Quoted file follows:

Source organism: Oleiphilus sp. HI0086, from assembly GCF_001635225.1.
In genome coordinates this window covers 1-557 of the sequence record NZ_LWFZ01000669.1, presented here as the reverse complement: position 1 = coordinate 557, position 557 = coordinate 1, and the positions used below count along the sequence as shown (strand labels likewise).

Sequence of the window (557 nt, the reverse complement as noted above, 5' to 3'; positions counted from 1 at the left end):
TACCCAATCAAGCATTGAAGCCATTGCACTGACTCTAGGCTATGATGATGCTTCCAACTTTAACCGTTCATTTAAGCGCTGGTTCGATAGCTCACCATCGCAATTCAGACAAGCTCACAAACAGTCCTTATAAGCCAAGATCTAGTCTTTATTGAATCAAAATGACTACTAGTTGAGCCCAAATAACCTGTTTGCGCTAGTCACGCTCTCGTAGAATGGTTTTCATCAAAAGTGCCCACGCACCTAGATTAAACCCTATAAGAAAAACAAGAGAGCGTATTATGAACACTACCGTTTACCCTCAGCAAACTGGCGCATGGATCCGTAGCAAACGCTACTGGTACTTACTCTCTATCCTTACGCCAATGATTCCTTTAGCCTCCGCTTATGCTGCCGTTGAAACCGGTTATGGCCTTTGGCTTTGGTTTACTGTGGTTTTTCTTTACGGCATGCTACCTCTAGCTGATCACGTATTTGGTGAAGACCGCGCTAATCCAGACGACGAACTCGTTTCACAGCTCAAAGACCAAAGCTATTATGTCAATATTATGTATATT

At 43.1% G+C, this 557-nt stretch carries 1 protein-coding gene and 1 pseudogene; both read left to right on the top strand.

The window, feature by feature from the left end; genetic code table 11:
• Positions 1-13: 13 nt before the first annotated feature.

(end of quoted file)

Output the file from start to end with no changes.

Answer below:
Source organism: Oleiphilus sp. HI0086, from assembly GCF_001635225.1.
In genome coordinates this window covers 1-557 of the sequence record NZ_LWFZ01000669.1, presented here as the reverse complement: position 1 = coordinate 557, position 557 = coordinate 1, and the positions used below count along the sequence as shown (strand labels likewise).

Sequence of the window (557 nt, the reverse complement as noted above, 5' to 3'; positions counted from 1 at the left end):
TACCCAATCAAGCATTGAAGCCATTGCACTGACTCTAGGCTATGATGATGCTTCCAACTTTAACCGTTCATTTAAGCGCTGGTTCGATAGCTCACCATCGCAATTCAGACAAGCTCACAAACAGTCCTTATAAGCCAAGATCTAGTCTTTATTGAATCAAAATGACTACTAGTTGAGCCCAAATAACCTGTTTGCGCTAGTCACGCTCTCGTAGAATGGTTTTCATCAAAAGTGCCCACGCACCTAGATTAAACCCTATAAGAAAAACAAGAGAGCGTATTATGAACACTACCGTTTACCCTCAGCAAACTGGCGCATGGATCCGTAGCAAACGCTACTGGTACTTACTCTCTATCCTTACGCCAATGATTCCTTTAGCCTCCGCTTATGCTGCCGTTGAAACCGGTTATGGCCTTTGGCTTTGGTTTACTGTGGTTTTTCTTTACGGCATGCTACCTCTAGCTGATCACGTATTTGGTGAAGACCGCGCTAATCCAGACGACGAACTCGTTTCACAGCTCAAAGACCAAAGCTATTATGTCAATATTATGTATATT

At 43.1% G+C, this 557-nt stretch carries 1 protein-coding gene and 1 pseudogene; both read left to right on the top strand.

The window, feature by feature from the left end; genetic code table 11:
• Positions 1-13: 13 nt before the first annotated feature.